Novelist Eleanor Catton on writing strategies; why science fiction should be taken seriously; from blog to book; and other news.
Christina Baker Kline novels move from mid-list to bestseller; a day in the life of Meg Wolitzer; two authors consider the strength of the adage “write what you know”; and other news.
A San Diego writer celebrates a novel fifteen years in the making; a South African novelist explores E. M. Forster’s private life; New Orleans gears up for Tennessee Williams Literary Festival; and other news.
Mastering the art of modulation—the ebb and flow of suspense, action, and meditation—can be the key to writing a truly great story.
One of the most difficult scenes to write in fiction—and as such, one that gets tackled less and less—is the sex scene. Beth Ann Fennelly, a poet who recently cowrote her first novel with her husband, gets down and dirty to find out why.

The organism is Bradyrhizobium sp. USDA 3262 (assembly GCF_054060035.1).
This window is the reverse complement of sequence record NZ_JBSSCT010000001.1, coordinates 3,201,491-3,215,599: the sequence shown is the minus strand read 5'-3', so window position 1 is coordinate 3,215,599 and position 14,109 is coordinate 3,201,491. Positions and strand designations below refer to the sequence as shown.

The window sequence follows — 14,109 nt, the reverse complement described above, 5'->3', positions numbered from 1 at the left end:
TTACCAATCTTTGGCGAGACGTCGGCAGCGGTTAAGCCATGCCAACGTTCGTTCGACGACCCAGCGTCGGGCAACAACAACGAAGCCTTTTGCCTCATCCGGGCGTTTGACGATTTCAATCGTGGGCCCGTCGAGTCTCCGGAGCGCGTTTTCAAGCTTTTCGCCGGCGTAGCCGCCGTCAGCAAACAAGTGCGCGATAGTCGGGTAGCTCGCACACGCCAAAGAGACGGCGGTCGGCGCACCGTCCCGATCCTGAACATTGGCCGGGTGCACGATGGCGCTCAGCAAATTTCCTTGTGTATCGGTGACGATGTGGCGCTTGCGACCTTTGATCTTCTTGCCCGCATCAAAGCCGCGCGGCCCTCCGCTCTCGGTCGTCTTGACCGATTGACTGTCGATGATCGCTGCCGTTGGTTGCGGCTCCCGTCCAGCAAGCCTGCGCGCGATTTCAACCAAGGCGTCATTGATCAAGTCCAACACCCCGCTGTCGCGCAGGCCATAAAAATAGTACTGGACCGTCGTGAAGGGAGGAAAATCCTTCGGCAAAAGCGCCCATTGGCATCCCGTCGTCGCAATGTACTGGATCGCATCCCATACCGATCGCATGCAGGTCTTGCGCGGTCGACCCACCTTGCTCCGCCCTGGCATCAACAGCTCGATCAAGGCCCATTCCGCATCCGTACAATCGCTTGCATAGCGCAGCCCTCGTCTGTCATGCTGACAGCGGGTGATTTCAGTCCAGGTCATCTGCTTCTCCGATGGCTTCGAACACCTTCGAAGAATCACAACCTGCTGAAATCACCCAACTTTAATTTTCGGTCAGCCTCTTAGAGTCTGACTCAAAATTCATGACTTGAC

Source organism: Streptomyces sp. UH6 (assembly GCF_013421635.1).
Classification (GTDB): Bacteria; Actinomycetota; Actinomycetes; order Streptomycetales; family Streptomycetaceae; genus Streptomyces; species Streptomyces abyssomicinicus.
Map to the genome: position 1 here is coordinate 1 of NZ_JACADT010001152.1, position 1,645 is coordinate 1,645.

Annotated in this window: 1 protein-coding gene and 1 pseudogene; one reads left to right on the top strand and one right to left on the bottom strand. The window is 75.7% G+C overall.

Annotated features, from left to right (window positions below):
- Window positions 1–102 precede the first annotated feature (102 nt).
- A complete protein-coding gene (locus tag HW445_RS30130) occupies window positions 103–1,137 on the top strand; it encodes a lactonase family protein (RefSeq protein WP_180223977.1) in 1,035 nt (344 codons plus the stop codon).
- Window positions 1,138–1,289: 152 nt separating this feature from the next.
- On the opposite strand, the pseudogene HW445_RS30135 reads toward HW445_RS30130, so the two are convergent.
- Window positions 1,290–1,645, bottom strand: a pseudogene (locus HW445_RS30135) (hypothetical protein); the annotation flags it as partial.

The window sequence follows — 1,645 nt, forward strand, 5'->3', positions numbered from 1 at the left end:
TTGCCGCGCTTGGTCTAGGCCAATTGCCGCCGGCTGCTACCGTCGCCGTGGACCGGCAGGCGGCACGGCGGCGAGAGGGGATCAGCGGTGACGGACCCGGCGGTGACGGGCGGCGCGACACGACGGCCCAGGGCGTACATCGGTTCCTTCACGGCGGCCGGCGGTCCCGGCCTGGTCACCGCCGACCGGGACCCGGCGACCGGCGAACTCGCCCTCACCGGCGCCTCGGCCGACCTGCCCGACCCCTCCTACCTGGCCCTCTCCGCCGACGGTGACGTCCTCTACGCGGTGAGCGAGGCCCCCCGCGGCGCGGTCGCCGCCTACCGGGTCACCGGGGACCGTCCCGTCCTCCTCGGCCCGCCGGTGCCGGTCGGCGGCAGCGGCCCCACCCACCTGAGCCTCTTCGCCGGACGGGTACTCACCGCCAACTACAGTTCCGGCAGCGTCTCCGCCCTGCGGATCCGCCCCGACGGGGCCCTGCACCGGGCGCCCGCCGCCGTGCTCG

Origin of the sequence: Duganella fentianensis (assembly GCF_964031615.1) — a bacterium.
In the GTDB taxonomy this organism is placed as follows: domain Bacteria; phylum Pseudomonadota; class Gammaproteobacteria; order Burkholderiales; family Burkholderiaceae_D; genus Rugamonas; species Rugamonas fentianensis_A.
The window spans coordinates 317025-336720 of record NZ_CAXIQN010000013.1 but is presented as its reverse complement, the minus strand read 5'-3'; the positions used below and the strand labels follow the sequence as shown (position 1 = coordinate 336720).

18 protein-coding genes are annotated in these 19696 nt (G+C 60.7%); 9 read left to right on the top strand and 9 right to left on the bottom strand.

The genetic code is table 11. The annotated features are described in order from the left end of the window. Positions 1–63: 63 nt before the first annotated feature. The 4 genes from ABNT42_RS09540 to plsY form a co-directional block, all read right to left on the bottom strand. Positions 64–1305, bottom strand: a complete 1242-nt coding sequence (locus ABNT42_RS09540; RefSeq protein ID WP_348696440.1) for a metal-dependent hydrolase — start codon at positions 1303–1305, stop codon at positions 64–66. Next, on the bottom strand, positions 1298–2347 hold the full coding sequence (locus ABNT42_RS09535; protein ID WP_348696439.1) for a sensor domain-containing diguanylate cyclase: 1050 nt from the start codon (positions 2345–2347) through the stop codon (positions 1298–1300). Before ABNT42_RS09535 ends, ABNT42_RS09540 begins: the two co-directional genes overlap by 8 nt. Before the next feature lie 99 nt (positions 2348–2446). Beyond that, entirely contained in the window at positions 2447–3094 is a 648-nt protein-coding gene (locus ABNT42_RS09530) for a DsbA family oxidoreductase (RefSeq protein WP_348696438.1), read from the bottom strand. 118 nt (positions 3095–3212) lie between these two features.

In a deeply personal chronicle that spans nearly twenty years, one writer grapples with the struggles, strangleholds, and immeasurable inspirations of being a writer parent.
While writers often express the need for fewer restrictions in their writing lives, one author argues that implementing limitations may actually lead to surprising—and productive—results.
Dustin Kurtz reports that the government of Iran may relax its literary censorship; Kenneth Goldsmith considers the connections between Internet culture and poetry; the Emily Dickinson Archive is now integrated and available online; and other news.
Alice Munro will not travel to Sweden to accept the Nobel Prize in Literature; the Telegraph published exclusive excerpts from Donna Tartt’s new novel The Goldfinch; Cheryl Strayed’s memoir Wild has inspired hikers to take to the Pacific Crest Trail; and other news.